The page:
If we consider the immense variety of concrete situations such as those I have mentioned, it is understandable that neither the Synod nor this Exhortation could be expected to provide a new set of general rules, canonical in nature and applicable to all cases. What is possible is simply a renewed encouragement to undertake a responsible personal and pastoral discernment of particular cases, one which would recognize that, since “the degree of responsibility is not equal in all cases”, the consequences or effects of a rule need not necessarily always be the same. Priests have the duty to “accompany [the divorced and remarried] in helping them to understand their situation according to the teaching of the Church and the guidelines of the bishop. Useful in this process is an examination of conscience through moments of reflection and repentance. The divorced and remarried should ask themselves: how did they act towards their children when the conjugal union entered into crisis; whether or not they made attempts at reconciliation; what has become of the abandoned party; what consequences the new relationship has on the rest of the family and the community of the faithful; and what example is being set for young people who are preparing for marriage. A sincere reflection can strengthen trust in the mercy of God which is not denied anyone”. What we are speaking of is a process of accompaniment and discernment which “guides the faithful to an awareness of their situation before God. Conversation with the priest, in the internal forum, contributes to the formation of a correct judgment on what hinders the possibility of a fuller participation in the life of the Church and on what steps can foster it and make it grow. Given that gradualness is not in the law itself (cf. Familiaris Consortio, 34), this discernment can never prescind from the Gospel demands of truth and charity, as proposed by the Church. For this discernment to happen, the following conditions must necessarily be present: humility, discretion and love for the Church and her teaching, in a sincere search for God’s will and a desire to make a more perfect response to it”. These attitudes are essential for avoiding the grave danger of misunderstandings, such as the notion that any priest can quickly grant “exceptions”, or that some people can obtain sacramental privileges in exchange for favours. When a responsible and tactful person, who does not presume to put his or her own desires ahead of the common good of the Church, meets with a pastor capable of acknowledging the seriousness of the matter before him, there can be no risk that a specific discernment may lead people to think that the Church maintains a double standard.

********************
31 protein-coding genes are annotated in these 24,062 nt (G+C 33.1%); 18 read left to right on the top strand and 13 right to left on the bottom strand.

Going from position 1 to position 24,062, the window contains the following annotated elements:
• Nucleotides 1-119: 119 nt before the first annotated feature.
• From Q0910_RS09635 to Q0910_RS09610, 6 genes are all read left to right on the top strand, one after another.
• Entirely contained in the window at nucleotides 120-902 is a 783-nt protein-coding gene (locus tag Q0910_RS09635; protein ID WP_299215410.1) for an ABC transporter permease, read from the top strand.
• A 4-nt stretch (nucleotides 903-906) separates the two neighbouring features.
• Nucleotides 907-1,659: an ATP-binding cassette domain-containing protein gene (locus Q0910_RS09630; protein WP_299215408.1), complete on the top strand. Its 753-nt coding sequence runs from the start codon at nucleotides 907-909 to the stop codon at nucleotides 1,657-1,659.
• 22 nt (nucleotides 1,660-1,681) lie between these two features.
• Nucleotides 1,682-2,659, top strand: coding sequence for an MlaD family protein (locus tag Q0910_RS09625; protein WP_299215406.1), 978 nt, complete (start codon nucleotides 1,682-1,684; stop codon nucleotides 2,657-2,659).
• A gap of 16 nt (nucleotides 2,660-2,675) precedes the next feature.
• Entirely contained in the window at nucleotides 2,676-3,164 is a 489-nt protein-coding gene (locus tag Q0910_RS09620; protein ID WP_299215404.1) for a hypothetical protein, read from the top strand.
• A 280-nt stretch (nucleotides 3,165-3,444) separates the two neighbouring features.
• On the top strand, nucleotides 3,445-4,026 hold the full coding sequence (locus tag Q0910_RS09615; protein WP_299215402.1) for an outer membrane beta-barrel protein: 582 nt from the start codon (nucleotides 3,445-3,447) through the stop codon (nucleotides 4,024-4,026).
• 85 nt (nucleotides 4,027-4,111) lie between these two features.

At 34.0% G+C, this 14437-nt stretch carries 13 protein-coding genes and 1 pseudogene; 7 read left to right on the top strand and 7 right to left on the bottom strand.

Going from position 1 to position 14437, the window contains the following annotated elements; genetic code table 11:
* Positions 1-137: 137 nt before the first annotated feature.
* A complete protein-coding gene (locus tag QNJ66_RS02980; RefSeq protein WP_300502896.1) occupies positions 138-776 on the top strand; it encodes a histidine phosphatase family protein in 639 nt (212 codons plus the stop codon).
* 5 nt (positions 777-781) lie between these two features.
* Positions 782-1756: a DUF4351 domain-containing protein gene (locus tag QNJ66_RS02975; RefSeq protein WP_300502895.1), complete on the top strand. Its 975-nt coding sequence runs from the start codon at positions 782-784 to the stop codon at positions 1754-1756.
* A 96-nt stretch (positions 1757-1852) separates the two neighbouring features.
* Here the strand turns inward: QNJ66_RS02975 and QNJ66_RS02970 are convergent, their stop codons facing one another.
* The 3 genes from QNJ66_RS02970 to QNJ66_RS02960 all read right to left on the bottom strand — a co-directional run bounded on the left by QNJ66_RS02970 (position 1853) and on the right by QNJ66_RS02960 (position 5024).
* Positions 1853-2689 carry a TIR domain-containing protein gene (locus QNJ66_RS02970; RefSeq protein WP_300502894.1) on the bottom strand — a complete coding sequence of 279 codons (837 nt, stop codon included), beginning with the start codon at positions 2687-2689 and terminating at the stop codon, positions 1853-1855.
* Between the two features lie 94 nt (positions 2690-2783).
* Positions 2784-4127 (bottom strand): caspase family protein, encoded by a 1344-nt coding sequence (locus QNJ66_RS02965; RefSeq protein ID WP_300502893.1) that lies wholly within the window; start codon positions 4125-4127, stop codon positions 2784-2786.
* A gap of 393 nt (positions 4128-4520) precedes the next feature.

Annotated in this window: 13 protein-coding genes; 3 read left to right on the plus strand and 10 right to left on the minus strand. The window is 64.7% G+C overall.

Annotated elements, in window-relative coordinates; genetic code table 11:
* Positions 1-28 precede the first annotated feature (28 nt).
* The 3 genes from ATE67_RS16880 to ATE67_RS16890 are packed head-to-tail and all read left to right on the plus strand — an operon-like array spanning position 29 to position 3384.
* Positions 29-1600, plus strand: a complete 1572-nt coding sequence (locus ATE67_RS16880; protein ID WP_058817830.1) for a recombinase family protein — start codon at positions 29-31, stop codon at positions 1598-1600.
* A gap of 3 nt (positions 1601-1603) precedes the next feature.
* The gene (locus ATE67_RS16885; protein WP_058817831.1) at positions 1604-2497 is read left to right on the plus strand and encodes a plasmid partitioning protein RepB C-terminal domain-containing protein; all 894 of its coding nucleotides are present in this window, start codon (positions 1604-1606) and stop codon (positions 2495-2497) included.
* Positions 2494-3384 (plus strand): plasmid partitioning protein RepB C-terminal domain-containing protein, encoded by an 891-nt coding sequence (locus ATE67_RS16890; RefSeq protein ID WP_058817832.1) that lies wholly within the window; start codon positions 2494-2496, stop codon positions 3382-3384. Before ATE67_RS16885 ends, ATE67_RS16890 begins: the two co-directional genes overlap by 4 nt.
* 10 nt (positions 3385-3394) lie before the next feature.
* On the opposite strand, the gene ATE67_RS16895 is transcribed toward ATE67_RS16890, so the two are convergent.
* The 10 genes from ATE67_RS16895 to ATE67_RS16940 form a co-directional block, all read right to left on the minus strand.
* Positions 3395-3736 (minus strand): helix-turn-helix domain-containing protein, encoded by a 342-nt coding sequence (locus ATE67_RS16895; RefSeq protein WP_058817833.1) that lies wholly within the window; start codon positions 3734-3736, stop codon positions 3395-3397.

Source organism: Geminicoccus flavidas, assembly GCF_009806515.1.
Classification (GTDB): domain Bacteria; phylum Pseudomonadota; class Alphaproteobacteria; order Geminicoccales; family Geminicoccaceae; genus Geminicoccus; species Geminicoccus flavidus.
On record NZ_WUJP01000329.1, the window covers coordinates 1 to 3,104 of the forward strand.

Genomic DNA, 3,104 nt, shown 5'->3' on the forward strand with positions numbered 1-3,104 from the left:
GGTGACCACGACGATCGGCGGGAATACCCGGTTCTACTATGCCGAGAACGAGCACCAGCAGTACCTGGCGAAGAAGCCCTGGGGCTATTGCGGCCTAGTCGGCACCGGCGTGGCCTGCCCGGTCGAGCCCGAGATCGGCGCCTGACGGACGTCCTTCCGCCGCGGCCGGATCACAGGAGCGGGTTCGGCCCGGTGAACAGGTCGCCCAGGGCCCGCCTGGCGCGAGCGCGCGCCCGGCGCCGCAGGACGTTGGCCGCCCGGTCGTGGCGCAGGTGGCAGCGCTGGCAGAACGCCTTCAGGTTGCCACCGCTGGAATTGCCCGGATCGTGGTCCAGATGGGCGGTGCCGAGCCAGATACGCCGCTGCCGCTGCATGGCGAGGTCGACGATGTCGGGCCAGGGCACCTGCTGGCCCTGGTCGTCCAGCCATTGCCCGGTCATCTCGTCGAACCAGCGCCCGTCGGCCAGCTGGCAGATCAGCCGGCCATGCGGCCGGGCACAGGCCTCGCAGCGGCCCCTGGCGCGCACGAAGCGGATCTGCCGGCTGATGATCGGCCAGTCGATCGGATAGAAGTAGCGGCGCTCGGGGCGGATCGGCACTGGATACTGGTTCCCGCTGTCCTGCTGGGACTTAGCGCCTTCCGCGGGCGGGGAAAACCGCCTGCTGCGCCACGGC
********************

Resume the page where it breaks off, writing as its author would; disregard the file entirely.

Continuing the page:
(Emphasis supplied.) Despite the Society’s (presumed) resistance, it is awfully hard to see much daylight between Amoris laetitia 300 and the Society’s position. It is true, of course, that the Holy Father could have spent more time setting forth the perennial general rules as formulated by St. John Paul II and the Pope Emeritus before articulating his ideas about specific culpability. However, given the tendentious attitude toward Familiaris consortio 84 that was exhibited throughout the Synodal process, we were not hugely surprised to see it breezed past and glossed over. Nonetheless, at the end of the day, the Pope seems to be saying, albeit with many more words, something not all that far removed from the Society’s position.